In your recent inquiry to this office, you raised the above referenced question in connection with a retail installment contract of a used car by a licensed Iowa dealer. You also stated that at some date after the credit sale, the contract was sold to a financial institution.
Certainly a retailer may sell service contracts or extended warranty coverage to consumers. The federal Truth-In-Lending Act (TILA) recognizes that such services are sold to consumers and excludes them from the finance charge so long as the service contract is "offered to or required of both cash and credit customers for the same price." If the service contract is "required" and is imposed only in credit transactions, then it must be included in the finance charge. (See: TILA; Reg. Z, 12 CFR 226  [a] , Comment 1 .)
Our response to your inquiry will assume that service contracts or extended warranty coverage are offered in the same manner and for the same price to both cash and credit customers. The ICCC definition of finance charge, unlike the TILA, makes no reference to service contracts or extended warranty coverage. (See: § 537.1301.) Such items are clearly not part of the finance charge so long as they are not imposed as an incident to, or a condition of, the extension of credit. These charges may then only be made in connection with the transaction as "additional charges" under § 537.2501. The ICCC requires that all charges made in connection with a consumer credit transaction be either finance charges (§ 537.1301  ) or "additional charges" (§ 537.2501). There is no language in § 537.2501 that permits charges for service contracts. In order for a creditor to make such a charge in connection with the credit transaction, there would have to be a rule of the ICCC administrator which authorized such charges as permissible additional charges pursuant to § 537.2501 (1) (f) which provides that a creditor may contract for and receive:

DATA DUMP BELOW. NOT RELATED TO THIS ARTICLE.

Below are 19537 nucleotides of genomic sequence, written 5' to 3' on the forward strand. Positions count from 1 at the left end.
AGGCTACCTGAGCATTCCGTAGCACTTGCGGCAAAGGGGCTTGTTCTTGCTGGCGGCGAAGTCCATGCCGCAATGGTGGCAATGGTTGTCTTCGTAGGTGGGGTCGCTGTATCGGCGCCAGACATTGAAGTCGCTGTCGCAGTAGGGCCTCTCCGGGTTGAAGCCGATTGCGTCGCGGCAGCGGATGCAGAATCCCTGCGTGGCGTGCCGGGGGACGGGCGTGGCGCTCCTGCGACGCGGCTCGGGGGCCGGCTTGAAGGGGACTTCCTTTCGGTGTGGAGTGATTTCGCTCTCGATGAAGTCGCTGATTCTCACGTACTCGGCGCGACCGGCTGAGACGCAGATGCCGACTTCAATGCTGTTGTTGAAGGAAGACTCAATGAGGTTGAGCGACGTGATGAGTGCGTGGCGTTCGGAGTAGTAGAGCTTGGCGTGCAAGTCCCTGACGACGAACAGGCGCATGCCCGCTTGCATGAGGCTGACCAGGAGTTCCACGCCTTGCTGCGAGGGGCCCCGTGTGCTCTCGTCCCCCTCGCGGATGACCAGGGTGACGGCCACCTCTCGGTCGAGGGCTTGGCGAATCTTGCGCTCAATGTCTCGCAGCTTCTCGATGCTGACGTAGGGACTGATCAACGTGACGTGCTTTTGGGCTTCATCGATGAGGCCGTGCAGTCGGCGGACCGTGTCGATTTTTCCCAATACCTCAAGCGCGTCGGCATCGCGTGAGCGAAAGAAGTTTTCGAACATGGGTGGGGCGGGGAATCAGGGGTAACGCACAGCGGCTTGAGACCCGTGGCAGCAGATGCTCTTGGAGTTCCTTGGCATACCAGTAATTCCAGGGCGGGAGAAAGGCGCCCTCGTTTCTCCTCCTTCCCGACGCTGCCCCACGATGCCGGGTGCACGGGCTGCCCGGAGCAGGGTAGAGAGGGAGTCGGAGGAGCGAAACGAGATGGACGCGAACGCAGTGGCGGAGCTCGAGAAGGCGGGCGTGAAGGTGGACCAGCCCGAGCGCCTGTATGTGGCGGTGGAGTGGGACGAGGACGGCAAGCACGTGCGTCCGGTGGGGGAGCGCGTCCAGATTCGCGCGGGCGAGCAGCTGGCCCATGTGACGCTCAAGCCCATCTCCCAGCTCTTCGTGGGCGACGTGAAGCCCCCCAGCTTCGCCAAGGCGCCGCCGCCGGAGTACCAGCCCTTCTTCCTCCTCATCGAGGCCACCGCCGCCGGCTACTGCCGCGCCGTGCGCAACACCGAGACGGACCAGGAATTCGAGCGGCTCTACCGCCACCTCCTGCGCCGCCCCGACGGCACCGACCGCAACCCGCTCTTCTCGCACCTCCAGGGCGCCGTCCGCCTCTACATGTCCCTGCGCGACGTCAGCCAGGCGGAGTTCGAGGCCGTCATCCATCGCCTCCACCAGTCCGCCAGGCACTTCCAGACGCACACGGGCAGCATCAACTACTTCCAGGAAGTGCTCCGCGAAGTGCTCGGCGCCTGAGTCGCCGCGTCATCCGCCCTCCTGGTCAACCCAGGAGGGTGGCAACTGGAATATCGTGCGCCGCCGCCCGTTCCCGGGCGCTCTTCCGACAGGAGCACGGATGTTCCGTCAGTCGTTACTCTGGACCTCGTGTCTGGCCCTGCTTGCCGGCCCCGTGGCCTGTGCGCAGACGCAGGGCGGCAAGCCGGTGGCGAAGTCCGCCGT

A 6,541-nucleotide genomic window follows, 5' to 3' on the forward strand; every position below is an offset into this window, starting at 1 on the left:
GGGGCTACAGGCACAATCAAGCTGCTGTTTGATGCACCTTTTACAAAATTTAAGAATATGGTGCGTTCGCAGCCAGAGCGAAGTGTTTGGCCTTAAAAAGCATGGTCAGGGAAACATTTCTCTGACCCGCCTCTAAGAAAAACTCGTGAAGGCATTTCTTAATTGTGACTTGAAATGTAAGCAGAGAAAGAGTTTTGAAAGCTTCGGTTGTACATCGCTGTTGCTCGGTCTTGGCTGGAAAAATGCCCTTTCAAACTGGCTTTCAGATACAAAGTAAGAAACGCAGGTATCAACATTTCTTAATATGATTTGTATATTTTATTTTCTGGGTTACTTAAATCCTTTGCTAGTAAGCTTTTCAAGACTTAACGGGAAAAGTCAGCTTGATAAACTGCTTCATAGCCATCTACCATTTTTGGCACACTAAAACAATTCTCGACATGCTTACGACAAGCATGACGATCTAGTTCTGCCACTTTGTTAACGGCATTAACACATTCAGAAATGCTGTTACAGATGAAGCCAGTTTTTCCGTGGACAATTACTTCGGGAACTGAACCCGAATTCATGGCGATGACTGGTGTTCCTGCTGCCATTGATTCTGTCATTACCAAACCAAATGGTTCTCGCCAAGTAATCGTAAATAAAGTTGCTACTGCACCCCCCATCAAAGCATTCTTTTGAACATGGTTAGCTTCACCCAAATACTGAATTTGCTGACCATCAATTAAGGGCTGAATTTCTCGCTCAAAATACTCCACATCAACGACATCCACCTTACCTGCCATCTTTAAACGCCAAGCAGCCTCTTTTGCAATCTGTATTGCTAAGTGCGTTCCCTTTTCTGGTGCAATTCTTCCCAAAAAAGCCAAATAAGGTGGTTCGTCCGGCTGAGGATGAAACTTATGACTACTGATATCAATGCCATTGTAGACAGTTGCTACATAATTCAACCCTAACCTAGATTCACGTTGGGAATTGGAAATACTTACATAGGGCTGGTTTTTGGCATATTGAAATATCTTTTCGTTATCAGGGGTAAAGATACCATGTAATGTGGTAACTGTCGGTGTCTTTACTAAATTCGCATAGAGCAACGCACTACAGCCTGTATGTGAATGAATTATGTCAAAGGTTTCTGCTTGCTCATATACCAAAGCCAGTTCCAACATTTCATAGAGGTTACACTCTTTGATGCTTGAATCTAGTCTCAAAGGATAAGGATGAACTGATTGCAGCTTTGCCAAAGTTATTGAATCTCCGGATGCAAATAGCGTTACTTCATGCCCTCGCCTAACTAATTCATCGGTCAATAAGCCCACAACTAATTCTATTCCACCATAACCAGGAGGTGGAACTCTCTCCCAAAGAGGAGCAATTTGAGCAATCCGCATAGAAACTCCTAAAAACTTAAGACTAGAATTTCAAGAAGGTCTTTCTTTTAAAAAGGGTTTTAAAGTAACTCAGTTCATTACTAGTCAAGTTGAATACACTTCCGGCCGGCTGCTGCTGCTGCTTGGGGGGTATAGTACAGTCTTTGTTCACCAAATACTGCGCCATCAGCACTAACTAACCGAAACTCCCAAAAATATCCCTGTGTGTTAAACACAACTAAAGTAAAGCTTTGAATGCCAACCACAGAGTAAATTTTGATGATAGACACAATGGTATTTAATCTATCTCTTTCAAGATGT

f. Charges for other benefits, including insurance, conferred on the consumer, if the benefits are of value to him and if the charges are reasonable in relation to the benefits, are of a type which is not for credit, and are authorized as permissible additional charges by rule adopted by the administrator.
If the service contract were to be sold and/or financed in an entirely separate transaction, then the provisions of § 537.2501 would not apply. Certainly, however, one would have to look carefully at such a transaction to determine whether or not it was truly separate from the extension of credit.
LINDA THOMAS LOWE
Assistant Attorney General